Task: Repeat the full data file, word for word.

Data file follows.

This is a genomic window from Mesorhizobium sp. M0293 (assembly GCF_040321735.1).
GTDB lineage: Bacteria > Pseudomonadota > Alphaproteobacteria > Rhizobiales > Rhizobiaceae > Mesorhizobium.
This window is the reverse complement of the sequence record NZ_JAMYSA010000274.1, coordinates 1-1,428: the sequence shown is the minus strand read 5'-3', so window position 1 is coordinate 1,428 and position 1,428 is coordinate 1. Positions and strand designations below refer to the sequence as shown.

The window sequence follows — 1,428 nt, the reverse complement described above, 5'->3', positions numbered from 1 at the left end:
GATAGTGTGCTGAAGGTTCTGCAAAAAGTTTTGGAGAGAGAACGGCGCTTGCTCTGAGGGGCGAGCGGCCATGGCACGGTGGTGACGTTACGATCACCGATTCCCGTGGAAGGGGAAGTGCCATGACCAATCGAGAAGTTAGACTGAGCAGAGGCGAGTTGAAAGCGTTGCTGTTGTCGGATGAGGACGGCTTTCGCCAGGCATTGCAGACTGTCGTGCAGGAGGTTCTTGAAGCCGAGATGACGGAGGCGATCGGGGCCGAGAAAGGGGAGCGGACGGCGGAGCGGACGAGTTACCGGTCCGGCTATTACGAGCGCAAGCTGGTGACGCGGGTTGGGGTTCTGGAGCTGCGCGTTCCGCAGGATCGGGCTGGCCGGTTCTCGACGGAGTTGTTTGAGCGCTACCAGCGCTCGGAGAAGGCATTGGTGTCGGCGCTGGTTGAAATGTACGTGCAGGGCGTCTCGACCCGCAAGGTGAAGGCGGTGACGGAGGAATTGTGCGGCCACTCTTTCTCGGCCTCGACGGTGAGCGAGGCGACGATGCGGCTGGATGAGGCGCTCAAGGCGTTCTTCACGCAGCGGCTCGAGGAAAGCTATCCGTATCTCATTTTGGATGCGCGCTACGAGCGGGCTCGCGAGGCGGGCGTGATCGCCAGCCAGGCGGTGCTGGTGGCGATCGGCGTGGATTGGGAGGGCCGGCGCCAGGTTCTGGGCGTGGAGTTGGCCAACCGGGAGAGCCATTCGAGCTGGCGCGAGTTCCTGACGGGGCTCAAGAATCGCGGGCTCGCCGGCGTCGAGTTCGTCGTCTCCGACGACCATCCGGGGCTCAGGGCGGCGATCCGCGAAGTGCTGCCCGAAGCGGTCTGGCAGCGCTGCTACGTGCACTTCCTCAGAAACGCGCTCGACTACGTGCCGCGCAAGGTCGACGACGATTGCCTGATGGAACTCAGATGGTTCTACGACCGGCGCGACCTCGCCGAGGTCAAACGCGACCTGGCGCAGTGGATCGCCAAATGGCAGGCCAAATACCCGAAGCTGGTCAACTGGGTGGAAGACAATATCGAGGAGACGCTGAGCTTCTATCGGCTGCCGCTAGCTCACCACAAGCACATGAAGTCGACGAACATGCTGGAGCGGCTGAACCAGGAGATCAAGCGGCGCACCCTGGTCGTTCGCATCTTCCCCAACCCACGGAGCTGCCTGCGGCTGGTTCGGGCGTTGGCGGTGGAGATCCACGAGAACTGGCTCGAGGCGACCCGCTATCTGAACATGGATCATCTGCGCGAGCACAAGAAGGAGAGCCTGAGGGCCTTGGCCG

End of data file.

This is a genomic window from Mesorhizobium sp. M0293 (assembly GCF_040321735.1).
GTDB lineage: Bacteria > Pseudomonadota > Alphaproteobacteria > Rhizobiales > Rhizobiaceae > Mesorhizobium.
This window is the reverse complement of the sequence record NZ_JAMYSA010000274.1, coordinates 1-1,428: the sequence shown is the minus strand read 5'-3', so window position 1 is coordinate 1,428 and position 1,428 is coordinate 1. Positions and strand designations below refer to the sequence as shown.

The window sequence follows — 1,428 nt, the reverse complement described above, 5'->3', positions numbered from 1 at the left end:
GATAGTGTGCTGAAGGTTCTGCAAAAAGTTTTGGAGAGAGAACGGCGCTTGCTCTGAGGGGCGAGCGGCCATGGCACGGTGGTGACGTTACGATCACCGATTCCCGTGGAAGGGGAAGTGCCATGACCAATCGAGAAGTTAGACTGAGCAGAGGCGAGTTGAAAGCGTTGCTGTTGTCGGATGAGGACGGCTTTCGCCAGGCATTGCAGACTGTCGTGCAGGAGGTTCTTGAAGCCGAGATGACGGAGGCGATCGGGGCCGAGAAAGGGGAGCGGACGGCGGAGCGGACGAGTTACCGGTCCGGCTATTACGAGCGCAAGCTGGTGACGCGGGTTGGGGTTCTGGAGCTGCGCGTTCCGCAGGATCGGGCTGGCCGGTTCTCGACGGAGTTGTTTGAGCGCTACCAGCGCTCGGAGAAGGCATTGGTGTCGGCGCTGGTTGAAATGTACGTGCAGGGCGTCTCGACCCGCAAGGTGAAGGCGGTGACGGAGGAATTGTGCGGCCACTCTTTCTCGGCCTCGACGGTGAGCGAGGCGACGATGCGGCTGGATGAGGCGCTCAAGGCGTTCTTCACGCAGCGGCTCGAGGAAAGCTATCCGTATCTCATTTTGGATGCGCGCTACGAGCGGGCTCGCGAGGCGGGCGTGATCGCCAGCCAGGCGGTGCTGGTGGCGATCGGCGTGGATTGGGAGGGCCGGCGCCAGGTTCTGGGCGTGGAGTTGGCCAACCGGGAGAGCCATTCGAGCTGGCGCGAGTTCCTGACGGGGCTCAAGAATCGCGGGCTCGCCGGCGTCGAGTTCGTCGTCTCCGACGACCATCCGGGGCTCAGGGCGGCGATCCGCGAAGTGCTGCCCGAAGCGGTCTGGCAGCGCTGCTACGTGCACTTCCTCAGAAACGCGCTCGACTACGTGCCGCGCAAGGTCGACGACGATTGCCTGATGGAACTCAGATGGTTCTACGACCGGCGCGACCTCGCCGAGGTCAAACGCGACCTGGCGCAGTGGATCGCCAAATGGCAGGCCAAATACCCGAAGCTGGTCAACTGGGTGGAAGACAATATCGAGGAGACGCTGAGCTTCTATCGGCTGCCGCTAGCTCACCACAAGCACATGAAGTCGACGAACATGCTGGAGCGGCTGAACCAGGAGATCAAGCGGCGCACCCTGGTCGTTCGCATCTTCCCCAACCCACGGAGCTGCCTGCGGCTGGTTCGGGCGTTGGCGGTGGAGATCCACGAGAACTGGCTCGAGGCGACCCGCTATCTGAACATGGATCATCTGCGCGAGCACAAGAAGGAGAGCCTGAGGGCCTTGGCCG